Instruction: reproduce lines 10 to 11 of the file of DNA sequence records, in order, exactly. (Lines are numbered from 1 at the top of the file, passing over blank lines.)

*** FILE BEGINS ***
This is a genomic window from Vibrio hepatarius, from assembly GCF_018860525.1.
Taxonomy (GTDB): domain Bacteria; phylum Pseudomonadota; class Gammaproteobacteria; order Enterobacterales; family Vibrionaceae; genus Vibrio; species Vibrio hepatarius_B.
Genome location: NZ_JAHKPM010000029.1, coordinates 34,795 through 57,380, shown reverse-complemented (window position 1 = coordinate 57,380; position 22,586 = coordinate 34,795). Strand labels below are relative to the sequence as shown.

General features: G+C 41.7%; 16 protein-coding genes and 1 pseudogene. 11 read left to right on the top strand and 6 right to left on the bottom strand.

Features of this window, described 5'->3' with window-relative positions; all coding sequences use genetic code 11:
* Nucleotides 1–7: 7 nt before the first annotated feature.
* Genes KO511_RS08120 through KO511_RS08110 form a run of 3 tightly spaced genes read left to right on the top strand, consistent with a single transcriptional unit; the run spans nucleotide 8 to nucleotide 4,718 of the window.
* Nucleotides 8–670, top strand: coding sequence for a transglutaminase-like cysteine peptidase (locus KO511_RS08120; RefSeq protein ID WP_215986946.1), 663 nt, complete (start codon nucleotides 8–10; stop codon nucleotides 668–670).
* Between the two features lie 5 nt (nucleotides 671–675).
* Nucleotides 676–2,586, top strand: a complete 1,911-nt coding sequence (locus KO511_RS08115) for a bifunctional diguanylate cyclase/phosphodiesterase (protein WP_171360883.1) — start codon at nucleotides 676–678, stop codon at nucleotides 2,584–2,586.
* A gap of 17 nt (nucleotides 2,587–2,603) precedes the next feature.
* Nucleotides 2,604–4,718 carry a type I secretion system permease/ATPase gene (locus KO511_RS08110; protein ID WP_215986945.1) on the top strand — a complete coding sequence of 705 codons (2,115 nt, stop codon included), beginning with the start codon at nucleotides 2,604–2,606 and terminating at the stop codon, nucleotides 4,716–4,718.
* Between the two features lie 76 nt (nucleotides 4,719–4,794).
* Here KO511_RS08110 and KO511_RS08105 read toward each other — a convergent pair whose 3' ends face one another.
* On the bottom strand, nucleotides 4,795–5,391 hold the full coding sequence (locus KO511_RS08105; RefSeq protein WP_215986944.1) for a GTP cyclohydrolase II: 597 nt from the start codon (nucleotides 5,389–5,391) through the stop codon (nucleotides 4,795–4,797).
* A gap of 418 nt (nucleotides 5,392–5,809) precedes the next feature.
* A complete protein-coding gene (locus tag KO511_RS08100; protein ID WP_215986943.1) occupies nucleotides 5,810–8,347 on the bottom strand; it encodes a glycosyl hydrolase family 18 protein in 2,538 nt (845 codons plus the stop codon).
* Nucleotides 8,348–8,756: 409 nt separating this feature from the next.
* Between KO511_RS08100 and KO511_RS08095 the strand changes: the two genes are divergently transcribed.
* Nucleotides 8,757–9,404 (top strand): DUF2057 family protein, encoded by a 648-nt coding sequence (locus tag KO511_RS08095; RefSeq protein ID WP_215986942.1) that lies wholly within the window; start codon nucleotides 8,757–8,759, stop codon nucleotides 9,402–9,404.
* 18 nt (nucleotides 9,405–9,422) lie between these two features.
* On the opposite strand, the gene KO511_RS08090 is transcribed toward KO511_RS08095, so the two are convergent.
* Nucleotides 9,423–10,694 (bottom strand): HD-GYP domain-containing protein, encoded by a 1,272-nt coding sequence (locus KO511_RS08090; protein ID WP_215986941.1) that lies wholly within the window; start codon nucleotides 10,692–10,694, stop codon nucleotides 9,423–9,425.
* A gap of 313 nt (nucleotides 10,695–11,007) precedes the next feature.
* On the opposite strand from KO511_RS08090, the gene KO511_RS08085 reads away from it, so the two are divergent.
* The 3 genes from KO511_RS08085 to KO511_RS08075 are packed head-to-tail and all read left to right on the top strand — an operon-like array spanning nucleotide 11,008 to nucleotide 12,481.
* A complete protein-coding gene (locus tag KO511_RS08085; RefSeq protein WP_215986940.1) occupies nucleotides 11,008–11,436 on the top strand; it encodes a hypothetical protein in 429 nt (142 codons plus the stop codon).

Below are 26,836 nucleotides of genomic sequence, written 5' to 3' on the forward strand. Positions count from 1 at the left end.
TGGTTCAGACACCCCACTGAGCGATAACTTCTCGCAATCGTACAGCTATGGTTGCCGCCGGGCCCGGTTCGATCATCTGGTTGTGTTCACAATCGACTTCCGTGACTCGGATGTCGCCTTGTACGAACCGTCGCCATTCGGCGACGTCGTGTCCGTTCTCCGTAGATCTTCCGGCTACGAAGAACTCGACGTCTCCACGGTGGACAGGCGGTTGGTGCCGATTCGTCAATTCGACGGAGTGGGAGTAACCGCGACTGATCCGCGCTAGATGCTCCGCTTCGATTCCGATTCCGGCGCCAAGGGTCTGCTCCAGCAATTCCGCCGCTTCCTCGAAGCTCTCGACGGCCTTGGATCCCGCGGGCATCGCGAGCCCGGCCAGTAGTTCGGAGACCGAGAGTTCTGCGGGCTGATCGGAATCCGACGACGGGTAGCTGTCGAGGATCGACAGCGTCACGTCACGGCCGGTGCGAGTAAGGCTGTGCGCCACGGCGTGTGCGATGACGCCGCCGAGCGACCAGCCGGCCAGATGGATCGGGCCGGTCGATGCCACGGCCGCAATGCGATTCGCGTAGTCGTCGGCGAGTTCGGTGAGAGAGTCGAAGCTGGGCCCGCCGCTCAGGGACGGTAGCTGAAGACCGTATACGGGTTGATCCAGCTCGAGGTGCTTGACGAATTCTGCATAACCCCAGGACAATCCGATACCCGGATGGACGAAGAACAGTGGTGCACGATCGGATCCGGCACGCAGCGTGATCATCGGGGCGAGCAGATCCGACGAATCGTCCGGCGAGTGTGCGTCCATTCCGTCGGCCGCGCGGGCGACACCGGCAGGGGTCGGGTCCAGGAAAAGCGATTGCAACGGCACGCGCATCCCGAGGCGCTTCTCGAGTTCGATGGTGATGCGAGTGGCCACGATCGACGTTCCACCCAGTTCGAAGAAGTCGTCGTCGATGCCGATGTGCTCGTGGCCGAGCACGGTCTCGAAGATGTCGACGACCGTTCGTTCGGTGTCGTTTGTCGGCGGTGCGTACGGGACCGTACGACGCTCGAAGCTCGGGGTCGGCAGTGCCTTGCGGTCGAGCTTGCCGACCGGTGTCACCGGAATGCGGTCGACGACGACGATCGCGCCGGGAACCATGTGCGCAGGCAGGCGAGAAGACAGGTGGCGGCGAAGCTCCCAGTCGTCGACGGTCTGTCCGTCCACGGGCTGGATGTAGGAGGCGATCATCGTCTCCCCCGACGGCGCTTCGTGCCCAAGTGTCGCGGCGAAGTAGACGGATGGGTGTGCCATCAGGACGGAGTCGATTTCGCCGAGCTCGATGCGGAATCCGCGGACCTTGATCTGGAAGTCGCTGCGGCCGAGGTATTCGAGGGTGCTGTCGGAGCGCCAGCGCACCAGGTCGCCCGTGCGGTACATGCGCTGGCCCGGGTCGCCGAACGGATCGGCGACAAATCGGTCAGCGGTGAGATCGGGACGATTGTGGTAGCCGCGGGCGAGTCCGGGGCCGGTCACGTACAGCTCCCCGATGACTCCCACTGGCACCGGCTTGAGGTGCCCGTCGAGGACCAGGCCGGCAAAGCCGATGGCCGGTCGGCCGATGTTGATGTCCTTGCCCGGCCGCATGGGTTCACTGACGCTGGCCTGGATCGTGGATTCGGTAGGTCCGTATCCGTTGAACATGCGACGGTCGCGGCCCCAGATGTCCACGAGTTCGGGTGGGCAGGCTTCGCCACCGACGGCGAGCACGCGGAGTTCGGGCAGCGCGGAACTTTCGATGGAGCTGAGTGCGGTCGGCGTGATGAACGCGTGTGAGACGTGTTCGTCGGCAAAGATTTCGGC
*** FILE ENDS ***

* Nucleotides 676–2,586, top strand: a complete 1,911-nt coding sequence (locus KO511_RS08115) for a bifunctional diguanylate cyclase/phosphodiesterase (protein WP_171360883.1) — start codon at nucleotides 676–678, stop codon at nucleotides 2,584–2,586.
* A gap of 17 nt (nucleotides 2,587–2,603) precedes the next feature.